The talk of a major Colorado snowstorm started more than 5 days ahead of the first flakes falling on Saturday. Meteorologists talked about the possibilities and the concerns of this storm in great detail every day leading up to the event. After many viral social posts suggesting up to 7-feet of snow could fall on some communities, people’s thoughts on this storm really started going haywire and became unrealistic. Controlling that kind of hype is hard to do. Especially when the forecast called for Saturday to be a very bad and snowy day and that just didn’t happen. The storm was a slow mover and yes, that aspect of this storm was underplayed a bit. After much anticipation and criticism from the locals, the snow came, and I hope everyone is satisfied. People literally snowmobiled in Downtown Denver during what became the city’s 4th largest snowstorm in recorded history.
What started with large snowflakes Saturday afternoon led to brief lulls in the action leaving people a bit confused since this storm was supposed to be “such a bad storm.” Well, one of the nuances meteorologists were watching and noting was that this storm was a slow mover. When the storm finally positioned itself over southeastern Colorado Saturday night, it really started to crank up and blasted the Front Range with Upslope winds. For a perfect scenario to unfold that blasts Denver and the surrounding areas with a lot of snow, we need the center of a low-pressure system to track over SE Colorado. Due to the spin around a low-pressure system, winds around Denver will blow out of the east and north east. That wind direction forces air up the Rocky Mountains to our west and the Palmer Ridge to our south. When you have rising air, you get moisture. On top of this we had a strengthening storm that was collecting moisture from the Gulf of Mexico and slamming it up against the Rockies.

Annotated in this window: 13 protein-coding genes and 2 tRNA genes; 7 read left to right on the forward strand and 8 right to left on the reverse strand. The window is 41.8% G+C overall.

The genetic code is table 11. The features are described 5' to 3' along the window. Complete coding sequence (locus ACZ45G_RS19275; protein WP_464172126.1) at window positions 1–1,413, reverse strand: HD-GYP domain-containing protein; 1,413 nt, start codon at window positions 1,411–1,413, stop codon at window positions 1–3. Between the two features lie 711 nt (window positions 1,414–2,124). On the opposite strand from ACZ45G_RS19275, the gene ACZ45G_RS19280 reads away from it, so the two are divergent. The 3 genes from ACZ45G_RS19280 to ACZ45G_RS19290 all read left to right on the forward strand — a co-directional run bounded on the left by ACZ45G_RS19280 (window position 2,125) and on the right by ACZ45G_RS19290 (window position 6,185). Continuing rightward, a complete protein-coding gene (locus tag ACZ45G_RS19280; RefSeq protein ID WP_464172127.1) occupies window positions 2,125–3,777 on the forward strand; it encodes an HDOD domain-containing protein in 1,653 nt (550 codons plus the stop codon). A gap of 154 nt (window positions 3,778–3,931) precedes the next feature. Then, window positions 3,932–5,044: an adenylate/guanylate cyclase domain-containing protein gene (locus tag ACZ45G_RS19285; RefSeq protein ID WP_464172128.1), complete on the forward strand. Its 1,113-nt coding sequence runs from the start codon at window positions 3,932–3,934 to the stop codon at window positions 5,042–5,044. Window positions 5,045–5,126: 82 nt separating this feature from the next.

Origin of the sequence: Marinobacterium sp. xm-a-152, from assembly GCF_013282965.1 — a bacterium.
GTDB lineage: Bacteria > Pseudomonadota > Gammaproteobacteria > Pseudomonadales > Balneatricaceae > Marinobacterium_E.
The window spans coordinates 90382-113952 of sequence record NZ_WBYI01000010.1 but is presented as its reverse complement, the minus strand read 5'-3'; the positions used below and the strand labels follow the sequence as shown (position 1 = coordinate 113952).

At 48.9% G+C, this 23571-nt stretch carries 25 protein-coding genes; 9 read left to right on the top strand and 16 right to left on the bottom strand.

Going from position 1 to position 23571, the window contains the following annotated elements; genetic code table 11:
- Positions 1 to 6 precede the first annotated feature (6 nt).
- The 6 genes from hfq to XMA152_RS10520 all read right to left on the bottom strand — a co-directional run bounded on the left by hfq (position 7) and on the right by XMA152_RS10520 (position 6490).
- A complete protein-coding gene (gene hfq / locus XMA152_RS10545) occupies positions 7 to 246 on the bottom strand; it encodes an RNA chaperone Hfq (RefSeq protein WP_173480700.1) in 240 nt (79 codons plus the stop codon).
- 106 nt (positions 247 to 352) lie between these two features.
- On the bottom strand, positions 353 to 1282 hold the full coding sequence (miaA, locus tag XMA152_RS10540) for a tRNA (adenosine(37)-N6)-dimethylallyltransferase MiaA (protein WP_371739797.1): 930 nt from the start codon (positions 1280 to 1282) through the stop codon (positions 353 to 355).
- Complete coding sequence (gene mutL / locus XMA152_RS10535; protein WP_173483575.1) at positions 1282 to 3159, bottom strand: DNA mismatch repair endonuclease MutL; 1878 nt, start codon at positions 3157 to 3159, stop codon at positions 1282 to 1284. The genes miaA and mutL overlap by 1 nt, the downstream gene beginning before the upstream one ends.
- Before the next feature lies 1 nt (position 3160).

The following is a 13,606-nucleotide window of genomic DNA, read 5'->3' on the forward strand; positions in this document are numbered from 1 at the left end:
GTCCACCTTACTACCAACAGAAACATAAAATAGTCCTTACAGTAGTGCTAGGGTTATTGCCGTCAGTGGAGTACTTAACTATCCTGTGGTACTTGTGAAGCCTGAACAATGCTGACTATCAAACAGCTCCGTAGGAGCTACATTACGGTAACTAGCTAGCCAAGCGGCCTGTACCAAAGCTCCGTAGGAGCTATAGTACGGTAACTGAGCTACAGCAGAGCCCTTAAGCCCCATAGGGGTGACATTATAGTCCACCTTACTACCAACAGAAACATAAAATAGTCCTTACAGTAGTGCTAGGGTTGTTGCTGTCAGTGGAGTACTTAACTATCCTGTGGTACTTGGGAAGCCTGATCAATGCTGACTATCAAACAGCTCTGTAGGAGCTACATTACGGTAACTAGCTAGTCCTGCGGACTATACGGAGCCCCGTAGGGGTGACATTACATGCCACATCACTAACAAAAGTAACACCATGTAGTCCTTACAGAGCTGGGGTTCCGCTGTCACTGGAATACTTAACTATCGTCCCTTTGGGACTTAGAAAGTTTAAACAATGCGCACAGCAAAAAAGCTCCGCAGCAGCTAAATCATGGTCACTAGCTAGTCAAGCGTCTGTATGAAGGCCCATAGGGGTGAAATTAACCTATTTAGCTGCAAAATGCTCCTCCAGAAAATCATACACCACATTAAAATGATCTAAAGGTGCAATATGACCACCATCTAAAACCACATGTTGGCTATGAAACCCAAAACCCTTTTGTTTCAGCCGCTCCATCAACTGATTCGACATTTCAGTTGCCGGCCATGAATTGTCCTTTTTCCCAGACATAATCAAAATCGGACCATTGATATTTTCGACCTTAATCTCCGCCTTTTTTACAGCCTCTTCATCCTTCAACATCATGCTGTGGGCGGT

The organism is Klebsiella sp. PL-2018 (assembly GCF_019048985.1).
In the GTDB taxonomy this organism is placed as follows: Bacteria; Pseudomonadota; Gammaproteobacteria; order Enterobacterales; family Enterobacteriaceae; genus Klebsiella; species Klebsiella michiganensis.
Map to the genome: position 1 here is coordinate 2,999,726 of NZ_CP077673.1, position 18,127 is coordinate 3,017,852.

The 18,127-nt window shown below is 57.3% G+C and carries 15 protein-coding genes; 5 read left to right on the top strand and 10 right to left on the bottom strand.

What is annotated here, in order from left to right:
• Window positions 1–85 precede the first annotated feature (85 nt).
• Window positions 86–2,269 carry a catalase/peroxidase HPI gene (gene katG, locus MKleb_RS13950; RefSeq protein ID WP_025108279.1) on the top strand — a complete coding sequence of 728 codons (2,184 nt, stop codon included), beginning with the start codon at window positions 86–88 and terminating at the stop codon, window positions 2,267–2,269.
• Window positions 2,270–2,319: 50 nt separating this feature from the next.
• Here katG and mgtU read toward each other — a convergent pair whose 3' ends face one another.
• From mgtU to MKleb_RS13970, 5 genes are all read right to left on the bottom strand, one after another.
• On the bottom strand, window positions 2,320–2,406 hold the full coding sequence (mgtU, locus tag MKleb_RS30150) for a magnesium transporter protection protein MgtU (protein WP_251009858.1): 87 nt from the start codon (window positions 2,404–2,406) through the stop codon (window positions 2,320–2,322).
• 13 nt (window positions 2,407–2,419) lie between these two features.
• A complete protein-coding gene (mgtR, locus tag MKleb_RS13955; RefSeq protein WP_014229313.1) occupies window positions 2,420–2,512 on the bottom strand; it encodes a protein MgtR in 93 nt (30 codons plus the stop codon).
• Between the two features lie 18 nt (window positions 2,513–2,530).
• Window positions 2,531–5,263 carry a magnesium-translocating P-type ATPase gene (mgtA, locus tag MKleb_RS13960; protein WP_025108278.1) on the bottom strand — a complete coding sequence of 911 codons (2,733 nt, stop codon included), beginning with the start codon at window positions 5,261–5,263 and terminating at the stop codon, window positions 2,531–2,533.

DEN airport all but completely shut down Sunday, travel in and out of Denver was impossible, multiple roads shut down including interstates and state roads and tens of thousands of people found themselves in the dark as power went out as trees snapped under the weight of the heavy snow. People were cross country skiing and snowshoeing around the metro area and cars quickly got stuck and buried under the feet of snow that fell.
Denver officially picked up 27.1-inches of snow during this storm making it the 4th largest snowstorm to ever hit the Mile High City and making it the 2nd largest March snowstorm behind the 2003 storm. Here is a look at Denver’s Top 10 largest snowstorms ever recorded.
45.7 | Dec 1-5, 1913
- 31.8 | Mar 17-19, 2003
- 30.4 | Nov 2-4, 1946
- 27.1 | March 13-15, 2021
- 23.8 | Dec 24, 1982
- 23.0 |Apr 23, 1885
- 22.7 | Oct 20-23, 1906
- 21.9 | Oct 24-25, 1997
- 21.5 | Nov 26-27, 1983
- 20.7 | Dec 20-21, 2006
- 19.3 | Jan 29-31, 1883
Denver has only recorded 3 storms with more than 2 feet of snow in 141 years of recorded weather history and now, we have a fourth storm on that list! The fact that this storm came together to create the perfect upslope storm during a La Niña winter (when we typically see less snow) is very impressive and speaks to the fact that weather, especially in a changing climate, can still do surprising things and create extremes. Don’t forget that we had our worst fire season ever, historic drought, some of the coldest air in decades and now one of the biggest snowstorms in history all impact the state in the last year.
One of the biggest benefits of this storm, no it’s not the workout out you’ll get from shoveling the weight of this snow, but the fact that there is so much moisture held in it. When all this snow melts, we will have seen the equivalent of more than 2-inches of liquid. Denver averages close to 14-inches of liquid precipitation per year so to gain a fraction of that in a 2-day period is a big feat and something that will have huge benefits for our drought concerns.
Some final snow totals from the area:
Cherry Creek Reservoir: 26.0”Longmont: 25.5”
Silver Plume: 30.0”
Castle Pines: 20.2”
Aspen Springs: 41.3”
Wheat Ridge: 22.2”
Fort Collins: 24.0”
Denver International Airport: 27.1”
Downtown Denver: 19.7”
Roads will remain tough to travel on through the end of the week. Sunshine is in the forecast, but more snow is also in the forecast. Tuesday night to Wednesday, a few additional inches of snow are possible but by this weekend, sunshine and 50s will help to melt this legendary snow away. I hope you enjoyed the weather history that literally happened outside your door and dammit, have some more faith in your local meteorologists. We hit this nail right on the head with ample warning time.